Lower Rockridge is a neighborhood of Oakland that intersects with Rockridge.

This is older part of Rockridge, filled with mostly 2 and 3 bedroom bungalows in the classic Arts & Crafts style.  Many have been beautifully renovated, and quite a few have been featured on the Rockridge Kitchen Tour, sponsored by the Rockridge Community Planning Council.

Much of this area was due to be demolished in the 1960s and replaced with high-rises, as the freeway and BART were built, property values sagged and people moved to the suburbs. In the 1970s, groups of neighbors came together to keep the "old fashioned" Arts & Crafts style homes, forming the Rockridge Community Planing Council (RCPC) and petitioning the city to stop the up-zoning of the area.  RCPC, which still exists as a community membership organization with an elected board of volunteers), also took a lead role in creating the special commercial zoning on College Avenue which supports small retail and owner-operated businesses.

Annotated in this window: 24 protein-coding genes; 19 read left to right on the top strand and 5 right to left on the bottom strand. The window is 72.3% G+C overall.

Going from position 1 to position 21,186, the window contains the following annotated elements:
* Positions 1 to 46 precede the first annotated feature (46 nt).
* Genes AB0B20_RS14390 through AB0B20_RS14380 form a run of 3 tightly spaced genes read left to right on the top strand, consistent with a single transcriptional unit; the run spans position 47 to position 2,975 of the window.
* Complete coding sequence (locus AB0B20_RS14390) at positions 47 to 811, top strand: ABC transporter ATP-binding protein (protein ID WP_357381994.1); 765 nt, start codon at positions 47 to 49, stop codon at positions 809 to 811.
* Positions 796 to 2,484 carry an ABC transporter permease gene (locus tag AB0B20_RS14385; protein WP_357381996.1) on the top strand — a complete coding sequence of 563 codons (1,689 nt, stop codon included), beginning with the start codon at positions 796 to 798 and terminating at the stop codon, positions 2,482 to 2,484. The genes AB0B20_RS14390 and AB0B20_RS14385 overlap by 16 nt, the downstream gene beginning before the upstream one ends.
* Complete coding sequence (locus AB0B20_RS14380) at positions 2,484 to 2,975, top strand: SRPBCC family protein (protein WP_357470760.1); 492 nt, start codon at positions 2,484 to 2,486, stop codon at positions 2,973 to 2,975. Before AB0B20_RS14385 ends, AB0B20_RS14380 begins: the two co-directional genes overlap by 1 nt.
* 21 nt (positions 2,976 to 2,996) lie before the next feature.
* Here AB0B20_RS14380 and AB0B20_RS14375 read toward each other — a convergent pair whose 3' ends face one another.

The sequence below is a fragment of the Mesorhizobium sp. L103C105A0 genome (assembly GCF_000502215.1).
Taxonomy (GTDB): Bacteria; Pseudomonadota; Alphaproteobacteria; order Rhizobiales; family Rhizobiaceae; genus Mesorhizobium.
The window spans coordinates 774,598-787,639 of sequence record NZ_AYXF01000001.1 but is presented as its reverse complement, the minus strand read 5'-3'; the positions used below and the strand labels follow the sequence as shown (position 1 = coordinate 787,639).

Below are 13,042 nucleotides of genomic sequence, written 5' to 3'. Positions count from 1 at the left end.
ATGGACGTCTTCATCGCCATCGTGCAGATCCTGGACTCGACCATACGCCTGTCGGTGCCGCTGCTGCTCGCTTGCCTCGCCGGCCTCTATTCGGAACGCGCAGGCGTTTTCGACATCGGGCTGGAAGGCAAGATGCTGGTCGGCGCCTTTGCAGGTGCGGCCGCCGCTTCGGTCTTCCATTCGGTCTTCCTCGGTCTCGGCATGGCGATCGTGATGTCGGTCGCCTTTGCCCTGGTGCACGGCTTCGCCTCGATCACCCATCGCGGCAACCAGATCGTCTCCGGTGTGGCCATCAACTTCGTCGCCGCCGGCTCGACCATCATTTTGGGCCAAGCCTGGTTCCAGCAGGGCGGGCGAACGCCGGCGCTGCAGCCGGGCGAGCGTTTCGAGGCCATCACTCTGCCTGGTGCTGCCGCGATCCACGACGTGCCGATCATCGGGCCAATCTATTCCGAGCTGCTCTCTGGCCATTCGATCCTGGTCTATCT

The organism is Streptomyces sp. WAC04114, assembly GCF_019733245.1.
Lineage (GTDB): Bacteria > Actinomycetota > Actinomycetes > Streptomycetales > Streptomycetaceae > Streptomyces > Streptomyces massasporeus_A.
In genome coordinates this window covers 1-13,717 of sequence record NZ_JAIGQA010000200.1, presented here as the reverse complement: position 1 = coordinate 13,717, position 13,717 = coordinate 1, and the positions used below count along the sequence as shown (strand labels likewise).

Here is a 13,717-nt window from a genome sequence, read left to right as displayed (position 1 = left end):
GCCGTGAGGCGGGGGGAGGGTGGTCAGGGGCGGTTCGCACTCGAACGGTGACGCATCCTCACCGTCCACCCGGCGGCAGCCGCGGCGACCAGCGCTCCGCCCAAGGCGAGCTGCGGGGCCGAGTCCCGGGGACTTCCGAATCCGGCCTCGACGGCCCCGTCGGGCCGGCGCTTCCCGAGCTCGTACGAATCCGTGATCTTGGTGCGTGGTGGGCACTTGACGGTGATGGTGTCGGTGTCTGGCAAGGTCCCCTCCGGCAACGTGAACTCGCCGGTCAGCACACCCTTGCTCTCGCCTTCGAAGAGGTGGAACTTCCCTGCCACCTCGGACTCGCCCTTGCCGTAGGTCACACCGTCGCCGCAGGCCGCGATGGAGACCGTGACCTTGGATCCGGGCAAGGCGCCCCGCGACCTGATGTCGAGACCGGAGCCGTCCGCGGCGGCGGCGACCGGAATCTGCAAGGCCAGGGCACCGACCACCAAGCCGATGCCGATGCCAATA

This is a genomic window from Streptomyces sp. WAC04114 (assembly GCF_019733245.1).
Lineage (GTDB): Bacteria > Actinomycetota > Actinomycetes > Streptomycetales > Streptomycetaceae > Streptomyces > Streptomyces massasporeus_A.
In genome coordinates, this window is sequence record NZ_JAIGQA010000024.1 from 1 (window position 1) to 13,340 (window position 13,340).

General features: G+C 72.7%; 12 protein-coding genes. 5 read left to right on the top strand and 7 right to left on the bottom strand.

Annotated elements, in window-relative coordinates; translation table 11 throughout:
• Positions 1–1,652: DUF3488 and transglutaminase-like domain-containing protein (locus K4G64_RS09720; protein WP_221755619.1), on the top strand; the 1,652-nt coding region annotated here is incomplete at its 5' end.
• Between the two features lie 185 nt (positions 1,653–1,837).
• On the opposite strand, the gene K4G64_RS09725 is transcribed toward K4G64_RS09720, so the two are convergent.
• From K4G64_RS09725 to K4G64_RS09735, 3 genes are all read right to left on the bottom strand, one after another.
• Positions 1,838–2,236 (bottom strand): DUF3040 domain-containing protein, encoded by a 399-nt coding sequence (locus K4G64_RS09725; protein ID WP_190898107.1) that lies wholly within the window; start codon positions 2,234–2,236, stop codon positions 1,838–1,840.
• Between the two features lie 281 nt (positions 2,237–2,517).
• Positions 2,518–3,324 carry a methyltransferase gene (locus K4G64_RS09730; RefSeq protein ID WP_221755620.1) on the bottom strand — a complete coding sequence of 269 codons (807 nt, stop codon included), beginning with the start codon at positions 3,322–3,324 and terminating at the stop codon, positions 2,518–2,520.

The thriving College Avenue commercial area has since become a nationally-recognized pedestrian-oriented retail area, which is the subject of architectural and urban planning tours and articles. One of the main features is the Rockridge Market Hall, located across from the BART station and including a number of speciality food shops and cafes.

Although it appears on many maps (including the street trees map) as Shafter, no one who lives in this neighborhood refers to it as Shafter. Everyone refers to it as Rockridge, or Lower Rockridge.

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